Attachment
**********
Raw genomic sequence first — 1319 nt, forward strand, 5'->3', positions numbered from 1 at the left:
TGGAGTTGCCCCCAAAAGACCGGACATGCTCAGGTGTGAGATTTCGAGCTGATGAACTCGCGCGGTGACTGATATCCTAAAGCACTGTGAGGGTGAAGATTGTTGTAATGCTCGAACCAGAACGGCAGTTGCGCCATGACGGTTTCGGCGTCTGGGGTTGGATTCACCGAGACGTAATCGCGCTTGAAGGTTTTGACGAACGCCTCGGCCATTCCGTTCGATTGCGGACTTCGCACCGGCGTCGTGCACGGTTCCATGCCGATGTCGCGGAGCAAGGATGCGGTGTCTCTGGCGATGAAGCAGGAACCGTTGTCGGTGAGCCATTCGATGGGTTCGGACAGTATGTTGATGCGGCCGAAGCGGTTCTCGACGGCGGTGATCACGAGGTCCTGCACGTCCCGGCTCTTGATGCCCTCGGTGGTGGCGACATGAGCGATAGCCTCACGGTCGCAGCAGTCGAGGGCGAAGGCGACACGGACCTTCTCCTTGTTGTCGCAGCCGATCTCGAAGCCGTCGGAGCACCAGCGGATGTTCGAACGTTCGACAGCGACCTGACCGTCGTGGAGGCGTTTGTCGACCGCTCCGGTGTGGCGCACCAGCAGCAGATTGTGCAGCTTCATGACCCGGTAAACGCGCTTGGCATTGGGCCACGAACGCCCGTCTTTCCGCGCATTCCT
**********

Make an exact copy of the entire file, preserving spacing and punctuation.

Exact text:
Raw genomic sequence first — 1319 nt, forward strand, 5'->3', positions numbered from 1 at the left:
TGGAGTTGCCCCCAAAAGACCGGACATGCTCAGGTGTGAGATTTCGAGCTGATGAACTCGCGCGGTGACTGATATCCTAAAGCACTGTGAGGGTGAAGATTGTTGTAATGCTCGAACCAGAACGGCAGTTGCGCCATGACGGTTTCGGCGTCTGGGGTTGGATTCACCGAGACGTAATCGCGCTTGAAGGTTTTGACGAACGCCTCGGCCATTCCGTTCGATTGCGGACTTCGCACCGGCGTCGTGCACGGTTCCATGCCGATGTCGCGGAGCAAGGATGCGGTGTCTCTGGCGATGAAGCAGGAACCGTTGTCGGTGAGCCATTCGATGGGTTCGGACAGTATGTTGATGCGGCCGAAGCGGTTCTCGACGGCGGTGATCACGAGGTCCTGCACGTCCCGGCTCTTGATGCCCTCGGTGGTGGCGACATGAGCGATAGCCTCACGGTCGCAGCAGTCGAGGGCGAAGGCGACACGGACCTTCTCCTTGTTGTCGCAGCCGATCTCGAAGCCGTCGGAGCACCAGCGGATGTTCGAACGTTCGACAGCGACCTGACCGTCGTGGAGGCGTTTGTCGACCGCTCCGGTGTGGCGCACCAGCAGCAGATTGTGCAGCTTCATGACCCGGTAAACGCGCTTGGCATTGGGCCACGAACGCCCGTCTTTCCGCGCATTCCT